heart health

6 Ways to Show Your Support for the American Heart Association

AHAlogoFor nearly a century, the American Heart Association (AHA) has been working to save lives through research, education, and public outreach programs focused on cardiovascular disease and stroke. Possessing a network of more than 33 million volunteers and supporters, the organization reaches communities throughout the United States and many other countries around the globe. As a nonprofit group, the AHA relies on individual donors and volunteers, as well as corporate partners to provide the necessary funding and resources to continue its lifesaving work. If you’re interested in becoming involved, read on for more information on how to participate.

  1. Consider a Financial Gift

The AHA offers a number of options for those who want to make a donation to support its research, education, and advocacy activities. On the organization’s website, donors can make a one-time financial contribution or sign up to provide a monthly gift of any amount. AHA also accepts memorial or tribute donations from individuals seeking to celebrate and honor the life of someone close to them while supporting a worthy cause.

money

In addition to its one-time and recurring donation options, the association oversees a planned-giving program for those interested in providing a financial gift through their estate plan. Potential donors can choose from a number of charitable plans, including gifts by will or living trust. The AHA also accepts gifts of retirement plan assets, appreciated securities, life insurance, and real estate.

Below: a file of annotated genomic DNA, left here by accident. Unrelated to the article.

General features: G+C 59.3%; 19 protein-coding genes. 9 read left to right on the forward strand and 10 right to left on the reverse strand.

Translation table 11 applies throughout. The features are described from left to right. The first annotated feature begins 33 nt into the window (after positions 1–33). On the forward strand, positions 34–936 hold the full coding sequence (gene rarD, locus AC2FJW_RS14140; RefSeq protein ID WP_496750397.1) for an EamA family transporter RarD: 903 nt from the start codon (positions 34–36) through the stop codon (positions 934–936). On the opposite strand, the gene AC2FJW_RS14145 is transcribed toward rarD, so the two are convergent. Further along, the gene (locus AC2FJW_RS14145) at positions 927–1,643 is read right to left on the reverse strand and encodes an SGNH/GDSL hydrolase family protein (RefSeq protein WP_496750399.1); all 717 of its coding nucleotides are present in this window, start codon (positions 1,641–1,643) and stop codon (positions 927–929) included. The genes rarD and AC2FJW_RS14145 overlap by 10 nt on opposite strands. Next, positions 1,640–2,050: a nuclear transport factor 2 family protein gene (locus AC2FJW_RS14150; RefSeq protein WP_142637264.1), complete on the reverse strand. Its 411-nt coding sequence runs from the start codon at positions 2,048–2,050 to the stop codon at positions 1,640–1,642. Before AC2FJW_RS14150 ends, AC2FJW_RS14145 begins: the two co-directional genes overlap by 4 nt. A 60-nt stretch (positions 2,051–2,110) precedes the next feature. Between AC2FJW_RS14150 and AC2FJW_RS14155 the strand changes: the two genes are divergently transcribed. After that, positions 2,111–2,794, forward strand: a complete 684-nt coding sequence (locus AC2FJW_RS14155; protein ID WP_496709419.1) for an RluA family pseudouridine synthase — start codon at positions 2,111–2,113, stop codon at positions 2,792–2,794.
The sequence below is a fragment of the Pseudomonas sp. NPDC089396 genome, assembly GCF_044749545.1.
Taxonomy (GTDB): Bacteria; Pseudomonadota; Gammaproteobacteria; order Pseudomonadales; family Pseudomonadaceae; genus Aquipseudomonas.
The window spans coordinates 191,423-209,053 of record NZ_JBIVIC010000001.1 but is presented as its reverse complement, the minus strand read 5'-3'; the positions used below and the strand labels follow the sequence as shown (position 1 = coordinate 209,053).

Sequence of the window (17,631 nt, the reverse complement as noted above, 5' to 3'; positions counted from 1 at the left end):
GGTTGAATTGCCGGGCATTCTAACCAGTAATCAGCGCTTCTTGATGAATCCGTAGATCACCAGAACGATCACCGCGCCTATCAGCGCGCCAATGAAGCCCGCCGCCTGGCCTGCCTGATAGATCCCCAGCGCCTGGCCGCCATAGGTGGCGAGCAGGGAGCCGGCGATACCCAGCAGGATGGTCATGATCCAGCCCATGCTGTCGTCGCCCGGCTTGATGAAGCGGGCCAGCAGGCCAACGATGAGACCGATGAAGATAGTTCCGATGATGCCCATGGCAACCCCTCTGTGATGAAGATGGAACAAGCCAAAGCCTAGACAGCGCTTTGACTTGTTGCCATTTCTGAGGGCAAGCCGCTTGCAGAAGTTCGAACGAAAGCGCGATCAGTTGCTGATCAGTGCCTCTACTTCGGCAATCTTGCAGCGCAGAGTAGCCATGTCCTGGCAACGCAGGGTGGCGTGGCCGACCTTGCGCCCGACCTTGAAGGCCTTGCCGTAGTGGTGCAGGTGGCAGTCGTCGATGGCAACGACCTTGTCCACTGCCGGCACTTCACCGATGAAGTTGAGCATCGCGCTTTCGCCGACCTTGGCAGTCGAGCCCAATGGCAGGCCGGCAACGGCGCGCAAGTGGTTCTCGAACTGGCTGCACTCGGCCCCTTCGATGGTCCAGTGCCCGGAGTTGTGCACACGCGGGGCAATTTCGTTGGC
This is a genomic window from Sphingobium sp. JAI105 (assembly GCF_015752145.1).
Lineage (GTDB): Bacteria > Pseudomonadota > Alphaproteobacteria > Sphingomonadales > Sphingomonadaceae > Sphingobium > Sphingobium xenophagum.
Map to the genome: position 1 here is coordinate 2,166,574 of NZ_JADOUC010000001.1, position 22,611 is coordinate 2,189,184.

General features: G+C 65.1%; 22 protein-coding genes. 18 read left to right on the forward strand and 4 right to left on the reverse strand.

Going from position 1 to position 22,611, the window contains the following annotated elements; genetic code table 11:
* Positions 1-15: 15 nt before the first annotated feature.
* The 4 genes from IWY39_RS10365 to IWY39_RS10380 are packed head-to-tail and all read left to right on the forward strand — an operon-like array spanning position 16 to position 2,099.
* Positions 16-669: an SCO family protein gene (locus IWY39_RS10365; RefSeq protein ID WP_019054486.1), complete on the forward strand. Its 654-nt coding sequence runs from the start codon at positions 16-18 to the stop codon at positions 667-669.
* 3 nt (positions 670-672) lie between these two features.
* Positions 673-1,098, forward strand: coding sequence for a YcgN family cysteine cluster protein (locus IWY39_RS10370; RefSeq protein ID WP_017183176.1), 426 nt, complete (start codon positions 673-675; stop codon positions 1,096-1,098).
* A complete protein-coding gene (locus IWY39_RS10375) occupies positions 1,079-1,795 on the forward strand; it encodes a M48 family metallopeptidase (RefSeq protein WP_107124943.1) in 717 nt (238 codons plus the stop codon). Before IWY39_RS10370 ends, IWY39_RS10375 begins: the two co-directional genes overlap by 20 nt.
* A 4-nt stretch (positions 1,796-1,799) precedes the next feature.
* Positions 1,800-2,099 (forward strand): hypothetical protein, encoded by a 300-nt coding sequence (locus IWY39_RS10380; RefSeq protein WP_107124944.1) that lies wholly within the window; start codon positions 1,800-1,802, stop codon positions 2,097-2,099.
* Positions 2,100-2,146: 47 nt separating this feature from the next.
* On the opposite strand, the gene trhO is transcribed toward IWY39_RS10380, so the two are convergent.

1. Volunteer Your Time

If you’re looking for a way to support the AHA while working within your community, you can sign up for one of the organization’s many volunteer opportunities. Some ways to volunteer include joining the association’s Health eHeart study and providing encouragement and tips to heart patients and their families via AHA’s online forum. Volunteers can also support the AHA at health fairs and other events or take part in the Go Red for Women awareness campaign. The AHA welcomes volunteers of all ages and backgrounds, including youth and students, patients and caregivers, and nurses and other health care practitioners.

  1. Participate in a Fund-Raiser

Throughout the year, AHA supporters take part in a number of fund-raisers and awareness events in communities across the country. The association’s premier fund-raising event is its Heart Walk, which raises money for cardiovascular and stroke research. Those looking to participate in a Heart Walk can sign up to walk so or as members of a fund-raising team with their friends, family, and/or co-workers.

walking

AHA’s other fund-raisers and awareness activities include Go Red for Women events, Heart Ball socials, and National Wear Red Day, which occurs every February. AHA also receives support from the country’s young people through its Kids Heart Challenge. Supported by students, parents, and teachers, Kids Heart Challenge events offer youth an opportunity to develop jump rope skills and learn about the inner workings of the heart while raising money for pediatric patients with cardiovascular issues.

  1. Shop at the AHA Store

Do you want to get your hands on great products while also supporting an important cause? Shop the official store of the American Heart Association to find everything from athletic apparel and casual wear to jewelry, tote bags, and coffee tumblers. AHA’s online store also features home decor, cookbooks, and a variety of educational materials such as CPR kits and health brochures. Regardless of what you buy, a portion of every purchase made at the AHA shop funds the association’s programming.

  1. Raise Awareness with Little Hats, Big Hearts